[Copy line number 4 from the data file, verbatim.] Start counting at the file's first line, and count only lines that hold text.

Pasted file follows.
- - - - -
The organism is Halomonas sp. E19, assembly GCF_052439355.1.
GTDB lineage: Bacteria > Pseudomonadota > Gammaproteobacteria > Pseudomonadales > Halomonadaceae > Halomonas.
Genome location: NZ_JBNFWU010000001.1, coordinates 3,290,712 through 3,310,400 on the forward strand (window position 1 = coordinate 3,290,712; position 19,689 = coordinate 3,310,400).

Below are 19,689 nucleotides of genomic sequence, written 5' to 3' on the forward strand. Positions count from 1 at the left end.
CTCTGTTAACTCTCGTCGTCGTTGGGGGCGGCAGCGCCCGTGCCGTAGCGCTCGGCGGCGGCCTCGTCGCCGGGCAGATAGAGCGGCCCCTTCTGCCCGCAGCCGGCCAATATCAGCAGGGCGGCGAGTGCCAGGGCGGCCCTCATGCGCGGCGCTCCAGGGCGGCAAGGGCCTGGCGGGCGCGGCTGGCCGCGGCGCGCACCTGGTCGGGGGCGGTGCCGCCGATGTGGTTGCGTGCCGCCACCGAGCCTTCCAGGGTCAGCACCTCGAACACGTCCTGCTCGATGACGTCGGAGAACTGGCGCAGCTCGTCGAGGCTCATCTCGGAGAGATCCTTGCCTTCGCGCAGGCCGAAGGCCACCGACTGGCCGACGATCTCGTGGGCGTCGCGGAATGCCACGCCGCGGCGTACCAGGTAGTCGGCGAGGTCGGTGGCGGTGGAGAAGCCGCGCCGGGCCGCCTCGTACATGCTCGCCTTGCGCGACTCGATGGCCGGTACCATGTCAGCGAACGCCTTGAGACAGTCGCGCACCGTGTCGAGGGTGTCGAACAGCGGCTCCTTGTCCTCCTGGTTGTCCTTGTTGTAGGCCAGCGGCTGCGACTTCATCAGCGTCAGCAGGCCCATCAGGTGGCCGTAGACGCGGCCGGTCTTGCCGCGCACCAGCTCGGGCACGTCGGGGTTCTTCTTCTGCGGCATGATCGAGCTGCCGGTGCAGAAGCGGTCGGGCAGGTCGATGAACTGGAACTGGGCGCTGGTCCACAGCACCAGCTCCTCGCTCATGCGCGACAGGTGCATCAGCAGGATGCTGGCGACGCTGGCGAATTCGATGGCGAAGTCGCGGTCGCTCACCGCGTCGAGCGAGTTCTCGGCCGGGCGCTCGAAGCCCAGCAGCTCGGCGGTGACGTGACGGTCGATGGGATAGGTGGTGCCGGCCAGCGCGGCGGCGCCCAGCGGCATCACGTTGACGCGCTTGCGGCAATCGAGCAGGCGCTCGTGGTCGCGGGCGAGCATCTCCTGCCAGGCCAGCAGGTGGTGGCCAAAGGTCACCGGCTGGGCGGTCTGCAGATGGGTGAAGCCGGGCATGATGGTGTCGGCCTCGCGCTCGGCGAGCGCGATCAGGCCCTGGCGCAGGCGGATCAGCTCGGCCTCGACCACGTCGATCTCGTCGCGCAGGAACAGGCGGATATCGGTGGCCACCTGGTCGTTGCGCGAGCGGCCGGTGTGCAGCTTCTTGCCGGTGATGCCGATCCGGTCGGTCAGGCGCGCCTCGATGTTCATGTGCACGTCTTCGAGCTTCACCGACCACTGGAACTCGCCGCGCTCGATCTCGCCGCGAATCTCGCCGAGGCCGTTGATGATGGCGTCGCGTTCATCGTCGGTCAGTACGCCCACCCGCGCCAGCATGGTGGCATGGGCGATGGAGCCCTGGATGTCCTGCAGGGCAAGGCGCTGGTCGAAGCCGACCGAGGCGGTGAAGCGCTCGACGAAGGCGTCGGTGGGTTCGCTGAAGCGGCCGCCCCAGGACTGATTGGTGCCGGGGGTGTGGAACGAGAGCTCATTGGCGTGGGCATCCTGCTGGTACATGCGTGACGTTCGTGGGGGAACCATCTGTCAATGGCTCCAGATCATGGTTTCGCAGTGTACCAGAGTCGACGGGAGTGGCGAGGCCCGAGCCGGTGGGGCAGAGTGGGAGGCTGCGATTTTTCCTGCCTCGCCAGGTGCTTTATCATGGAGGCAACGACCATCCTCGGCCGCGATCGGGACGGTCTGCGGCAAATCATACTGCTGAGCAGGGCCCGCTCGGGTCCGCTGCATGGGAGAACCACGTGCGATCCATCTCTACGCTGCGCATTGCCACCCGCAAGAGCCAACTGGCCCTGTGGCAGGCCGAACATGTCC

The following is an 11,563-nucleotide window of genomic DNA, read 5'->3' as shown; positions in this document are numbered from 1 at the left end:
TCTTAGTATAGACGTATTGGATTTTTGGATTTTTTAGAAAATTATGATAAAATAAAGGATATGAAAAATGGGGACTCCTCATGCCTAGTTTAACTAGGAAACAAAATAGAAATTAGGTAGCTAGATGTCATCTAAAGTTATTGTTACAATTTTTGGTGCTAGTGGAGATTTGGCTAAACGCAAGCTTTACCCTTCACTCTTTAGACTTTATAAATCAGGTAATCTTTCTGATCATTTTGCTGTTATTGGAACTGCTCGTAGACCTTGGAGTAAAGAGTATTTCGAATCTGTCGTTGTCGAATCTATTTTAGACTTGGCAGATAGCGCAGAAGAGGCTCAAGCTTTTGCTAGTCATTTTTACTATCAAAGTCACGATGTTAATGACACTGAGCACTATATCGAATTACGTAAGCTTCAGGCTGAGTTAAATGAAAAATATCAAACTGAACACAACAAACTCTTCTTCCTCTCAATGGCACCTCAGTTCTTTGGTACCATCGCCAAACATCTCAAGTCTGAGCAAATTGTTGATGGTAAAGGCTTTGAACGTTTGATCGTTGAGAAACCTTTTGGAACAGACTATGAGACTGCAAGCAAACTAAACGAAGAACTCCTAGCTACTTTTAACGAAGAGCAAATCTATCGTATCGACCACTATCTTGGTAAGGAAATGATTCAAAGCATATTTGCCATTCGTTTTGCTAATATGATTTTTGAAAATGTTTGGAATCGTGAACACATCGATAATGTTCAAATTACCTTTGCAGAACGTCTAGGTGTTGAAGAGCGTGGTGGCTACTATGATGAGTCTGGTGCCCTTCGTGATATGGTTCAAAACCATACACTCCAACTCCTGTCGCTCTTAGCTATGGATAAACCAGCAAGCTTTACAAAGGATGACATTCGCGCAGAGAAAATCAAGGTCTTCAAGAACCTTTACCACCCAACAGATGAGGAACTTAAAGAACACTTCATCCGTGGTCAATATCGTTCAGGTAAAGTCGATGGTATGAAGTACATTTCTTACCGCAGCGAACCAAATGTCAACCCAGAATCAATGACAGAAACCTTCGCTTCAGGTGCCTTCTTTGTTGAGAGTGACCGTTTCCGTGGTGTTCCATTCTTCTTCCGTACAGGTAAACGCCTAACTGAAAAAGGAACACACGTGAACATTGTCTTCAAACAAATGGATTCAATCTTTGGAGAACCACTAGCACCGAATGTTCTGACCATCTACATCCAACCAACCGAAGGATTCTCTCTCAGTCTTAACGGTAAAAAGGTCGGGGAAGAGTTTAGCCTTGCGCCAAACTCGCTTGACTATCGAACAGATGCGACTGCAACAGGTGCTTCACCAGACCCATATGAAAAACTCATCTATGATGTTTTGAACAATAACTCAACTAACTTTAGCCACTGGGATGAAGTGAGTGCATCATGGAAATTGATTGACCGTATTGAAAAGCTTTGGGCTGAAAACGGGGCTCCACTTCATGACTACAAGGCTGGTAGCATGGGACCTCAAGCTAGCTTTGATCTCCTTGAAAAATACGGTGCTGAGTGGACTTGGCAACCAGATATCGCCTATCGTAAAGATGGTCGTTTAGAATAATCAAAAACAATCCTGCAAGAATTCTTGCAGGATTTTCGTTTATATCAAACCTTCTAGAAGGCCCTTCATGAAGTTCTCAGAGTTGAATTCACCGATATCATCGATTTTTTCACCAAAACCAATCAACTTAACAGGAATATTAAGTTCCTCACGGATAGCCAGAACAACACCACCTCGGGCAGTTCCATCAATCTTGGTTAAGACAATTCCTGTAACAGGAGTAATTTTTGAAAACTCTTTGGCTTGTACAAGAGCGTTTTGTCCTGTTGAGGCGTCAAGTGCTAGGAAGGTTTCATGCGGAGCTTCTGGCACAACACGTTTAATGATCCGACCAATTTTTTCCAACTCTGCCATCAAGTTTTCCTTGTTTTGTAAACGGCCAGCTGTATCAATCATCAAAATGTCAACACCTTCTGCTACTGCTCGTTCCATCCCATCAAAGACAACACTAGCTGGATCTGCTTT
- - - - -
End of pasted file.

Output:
Below are 19,689 nucleotides of genomic sequence, written 5' to 3' on the forward strand. Positions count from 1 at the left end.